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beads there."_“Yes, Papa!”—“And you seem to be vastly pleased with them"_“Yes, Papa!” “Well now, throw 'em behind the fire.” The tears started into her eyes. She looked earnestly at me, as though she ought to have a reason for such a cruel sacrifice. “ Well, my dear, do as you please; but you know I never told you to do anything, which I did not think would be good for you.” She looked at me a few moments longer, and then summoning up all her fortitude-her breast heaving with the effort-she dashed them into the fire.-"Well,” said I: “there let them lie: you shall hear more about them another time; but say no more about them now.” Some days after, I bought her a box full of larger beads, and toys of the same kind. When I returned home, I opened the treasure and set it before her: she burst into tears with extacy. Those, my child,” said I, are yours;

because

you

believed I told you it would be better for you to throw those two or three paltry beads behind the fire. Now that has brought you this treasure. But now, my dear, remember, as long as you live, what Faith is. I did all this to teach you the meaning of Faith. You threw your beads away when I bid you, because you had faith in me that I never advised you but for your good. Put the same confidence in God. Believe every thing that he says in his word. Whether you understand it or not, have faith in him that he means your good.”

me, when

ON

FAMILY WORSHIP

FAMILY religion is of unspeakable importance. Its effect will greatly depend on the sincerity of the head of the family, and on his mode of conducting the worship of his household. If his children and servants do not see his prayers ex emplified in his tempers and manners, they will be disgusted with religion. Tediousness will weary them. Fine language will shoot above them. Formality of connection or composition in prayer they will not comprehend. Gloominess or austerity of devotion will make them dread religion as a hard service. Let them be met with smiles. Let them be met as friends. Let them be met as for the most delightful service in which they can be engaged. Let them find it short, savoury, simple, plain, tender, heavenly. Worship, thus conducted, may be used as an engine of vast power in a family. It diffuses a sympathy through the members. It calls off the mind from the deadening effect of worldly affairs. It arrests every member, with a morning and evening sermon, in the midst of all the hurries and cares of life. It says “ There is a God!"_“ There is a spiritual world!”_" There is a life to come!" It fixes the idea of responsibility in the mind. It furnishes a tender and judicious father or master with an opportunity of gently glancing at faults, where a direct admonition might be inexpedient. It enables him to relieve the weight with which subordination or service. often sits on the minds of inferiors.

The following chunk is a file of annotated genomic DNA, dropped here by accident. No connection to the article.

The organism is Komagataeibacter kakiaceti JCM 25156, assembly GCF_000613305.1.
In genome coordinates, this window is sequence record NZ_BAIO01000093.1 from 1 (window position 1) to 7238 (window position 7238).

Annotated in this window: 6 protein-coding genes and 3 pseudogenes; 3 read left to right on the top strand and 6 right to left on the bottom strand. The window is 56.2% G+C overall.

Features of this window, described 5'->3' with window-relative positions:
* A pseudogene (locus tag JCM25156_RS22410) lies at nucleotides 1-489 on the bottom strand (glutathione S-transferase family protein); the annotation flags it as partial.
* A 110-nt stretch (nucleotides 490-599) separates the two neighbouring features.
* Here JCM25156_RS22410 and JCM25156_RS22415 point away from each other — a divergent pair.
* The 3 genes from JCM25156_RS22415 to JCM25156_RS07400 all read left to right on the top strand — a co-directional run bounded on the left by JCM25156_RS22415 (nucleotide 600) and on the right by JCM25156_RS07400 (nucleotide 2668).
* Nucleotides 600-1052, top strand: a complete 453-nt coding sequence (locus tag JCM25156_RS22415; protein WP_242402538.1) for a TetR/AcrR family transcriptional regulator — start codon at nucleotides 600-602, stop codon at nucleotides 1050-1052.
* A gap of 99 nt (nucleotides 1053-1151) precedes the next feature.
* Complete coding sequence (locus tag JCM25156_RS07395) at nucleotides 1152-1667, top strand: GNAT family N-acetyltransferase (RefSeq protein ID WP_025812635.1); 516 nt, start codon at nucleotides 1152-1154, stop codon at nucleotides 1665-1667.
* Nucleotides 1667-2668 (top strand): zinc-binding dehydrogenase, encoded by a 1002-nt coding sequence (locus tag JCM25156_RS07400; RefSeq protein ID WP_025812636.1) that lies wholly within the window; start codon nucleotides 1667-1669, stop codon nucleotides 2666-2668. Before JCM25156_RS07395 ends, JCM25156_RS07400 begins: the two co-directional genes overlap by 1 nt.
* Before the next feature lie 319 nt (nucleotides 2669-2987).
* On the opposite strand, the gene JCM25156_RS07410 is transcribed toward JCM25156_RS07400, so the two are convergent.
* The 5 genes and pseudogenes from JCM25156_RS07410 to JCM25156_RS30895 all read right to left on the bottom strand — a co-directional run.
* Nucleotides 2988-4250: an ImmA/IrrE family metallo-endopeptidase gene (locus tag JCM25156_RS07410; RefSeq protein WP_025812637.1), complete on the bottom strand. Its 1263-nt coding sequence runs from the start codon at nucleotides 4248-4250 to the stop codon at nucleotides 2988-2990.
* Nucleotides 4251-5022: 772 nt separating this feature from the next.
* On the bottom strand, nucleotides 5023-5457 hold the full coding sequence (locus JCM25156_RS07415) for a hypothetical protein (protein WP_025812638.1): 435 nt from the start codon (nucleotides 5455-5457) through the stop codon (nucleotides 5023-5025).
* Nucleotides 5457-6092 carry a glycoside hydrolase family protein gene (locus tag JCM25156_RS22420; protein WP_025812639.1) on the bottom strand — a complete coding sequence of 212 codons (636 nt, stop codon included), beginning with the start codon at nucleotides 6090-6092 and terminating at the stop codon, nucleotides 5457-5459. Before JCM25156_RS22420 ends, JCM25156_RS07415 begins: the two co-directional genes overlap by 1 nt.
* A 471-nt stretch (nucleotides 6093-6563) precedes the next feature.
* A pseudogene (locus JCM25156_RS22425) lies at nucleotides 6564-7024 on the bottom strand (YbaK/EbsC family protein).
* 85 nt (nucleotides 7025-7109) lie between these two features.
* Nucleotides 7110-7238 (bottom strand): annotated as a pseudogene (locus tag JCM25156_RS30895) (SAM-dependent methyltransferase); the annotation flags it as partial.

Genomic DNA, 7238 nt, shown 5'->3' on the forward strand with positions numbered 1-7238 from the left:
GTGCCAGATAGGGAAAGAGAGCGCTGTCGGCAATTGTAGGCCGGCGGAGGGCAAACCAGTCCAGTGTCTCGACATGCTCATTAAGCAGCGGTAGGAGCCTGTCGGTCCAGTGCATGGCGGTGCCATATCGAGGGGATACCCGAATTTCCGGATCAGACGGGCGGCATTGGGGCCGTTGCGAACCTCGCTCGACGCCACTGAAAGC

In my family-worship I am not the reader, but employ one of my children. I make no formal comment on the Scripture: but, when any

striking event or sentiment arises, I say “ Mark that!".